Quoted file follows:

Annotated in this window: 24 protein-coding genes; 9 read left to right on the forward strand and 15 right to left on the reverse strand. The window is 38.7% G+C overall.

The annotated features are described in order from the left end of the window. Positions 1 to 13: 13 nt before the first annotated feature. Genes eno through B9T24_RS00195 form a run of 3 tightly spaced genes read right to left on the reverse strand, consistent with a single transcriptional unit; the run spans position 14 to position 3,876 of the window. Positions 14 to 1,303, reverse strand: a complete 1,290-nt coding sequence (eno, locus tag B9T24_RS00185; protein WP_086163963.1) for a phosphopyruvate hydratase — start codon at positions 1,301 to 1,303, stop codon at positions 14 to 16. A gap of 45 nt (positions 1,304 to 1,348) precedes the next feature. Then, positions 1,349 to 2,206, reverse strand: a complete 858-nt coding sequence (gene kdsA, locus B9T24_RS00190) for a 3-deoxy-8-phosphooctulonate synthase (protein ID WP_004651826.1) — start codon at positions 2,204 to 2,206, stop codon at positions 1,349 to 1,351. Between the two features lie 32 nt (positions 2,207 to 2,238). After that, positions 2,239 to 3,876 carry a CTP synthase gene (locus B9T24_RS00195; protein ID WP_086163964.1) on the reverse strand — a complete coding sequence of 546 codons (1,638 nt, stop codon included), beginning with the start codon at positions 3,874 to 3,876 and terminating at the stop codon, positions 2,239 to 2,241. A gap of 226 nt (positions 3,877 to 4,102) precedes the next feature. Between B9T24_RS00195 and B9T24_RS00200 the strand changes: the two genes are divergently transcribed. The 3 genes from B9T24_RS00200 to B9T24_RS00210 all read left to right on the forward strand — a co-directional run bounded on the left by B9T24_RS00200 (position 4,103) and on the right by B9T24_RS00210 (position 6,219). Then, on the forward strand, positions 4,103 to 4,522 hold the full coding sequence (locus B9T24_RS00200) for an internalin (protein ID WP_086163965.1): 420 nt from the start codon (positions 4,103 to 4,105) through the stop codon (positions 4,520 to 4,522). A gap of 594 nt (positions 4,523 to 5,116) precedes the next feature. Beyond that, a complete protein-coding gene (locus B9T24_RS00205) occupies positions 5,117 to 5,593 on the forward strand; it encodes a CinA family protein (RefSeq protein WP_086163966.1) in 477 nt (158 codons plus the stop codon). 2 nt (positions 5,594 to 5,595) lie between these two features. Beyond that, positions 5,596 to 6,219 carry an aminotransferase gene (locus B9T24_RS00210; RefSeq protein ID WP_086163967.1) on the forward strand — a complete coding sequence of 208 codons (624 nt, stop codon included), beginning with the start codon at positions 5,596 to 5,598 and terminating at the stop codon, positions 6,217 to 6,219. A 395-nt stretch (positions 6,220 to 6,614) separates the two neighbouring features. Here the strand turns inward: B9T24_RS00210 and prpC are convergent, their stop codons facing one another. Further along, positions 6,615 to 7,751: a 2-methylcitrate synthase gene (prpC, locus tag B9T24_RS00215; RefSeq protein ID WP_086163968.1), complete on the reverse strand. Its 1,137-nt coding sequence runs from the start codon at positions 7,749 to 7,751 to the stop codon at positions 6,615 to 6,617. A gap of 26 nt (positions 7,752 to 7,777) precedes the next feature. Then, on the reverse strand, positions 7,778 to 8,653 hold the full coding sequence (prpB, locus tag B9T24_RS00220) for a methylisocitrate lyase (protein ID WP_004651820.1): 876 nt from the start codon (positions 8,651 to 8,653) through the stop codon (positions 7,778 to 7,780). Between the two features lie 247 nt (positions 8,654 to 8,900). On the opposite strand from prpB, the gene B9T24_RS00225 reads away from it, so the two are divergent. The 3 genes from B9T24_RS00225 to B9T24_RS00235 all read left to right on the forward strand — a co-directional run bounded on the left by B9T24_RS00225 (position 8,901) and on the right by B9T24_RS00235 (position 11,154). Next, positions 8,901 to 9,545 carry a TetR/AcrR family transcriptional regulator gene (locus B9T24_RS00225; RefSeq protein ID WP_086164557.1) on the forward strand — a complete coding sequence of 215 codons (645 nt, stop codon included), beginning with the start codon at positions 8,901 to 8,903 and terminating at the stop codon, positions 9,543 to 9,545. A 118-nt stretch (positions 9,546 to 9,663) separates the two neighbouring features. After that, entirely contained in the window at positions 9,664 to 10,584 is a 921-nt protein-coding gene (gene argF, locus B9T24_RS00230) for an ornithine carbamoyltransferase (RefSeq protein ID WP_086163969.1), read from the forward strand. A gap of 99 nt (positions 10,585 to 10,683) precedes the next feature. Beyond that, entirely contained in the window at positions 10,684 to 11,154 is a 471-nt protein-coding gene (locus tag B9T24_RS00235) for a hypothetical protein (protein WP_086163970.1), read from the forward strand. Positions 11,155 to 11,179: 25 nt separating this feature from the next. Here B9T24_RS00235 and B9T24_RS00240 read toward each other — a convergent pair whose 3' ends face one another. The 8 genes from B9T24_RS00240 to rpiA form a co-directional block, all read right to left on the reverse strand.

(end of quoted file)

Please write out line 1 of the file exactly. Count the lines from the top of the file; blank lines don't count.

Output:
Annotated in this window: 24 protein-coding genes; 9 read left to right on the forward strand and 15 right to left on the reverse strand. The window is 38.7% G+C overall.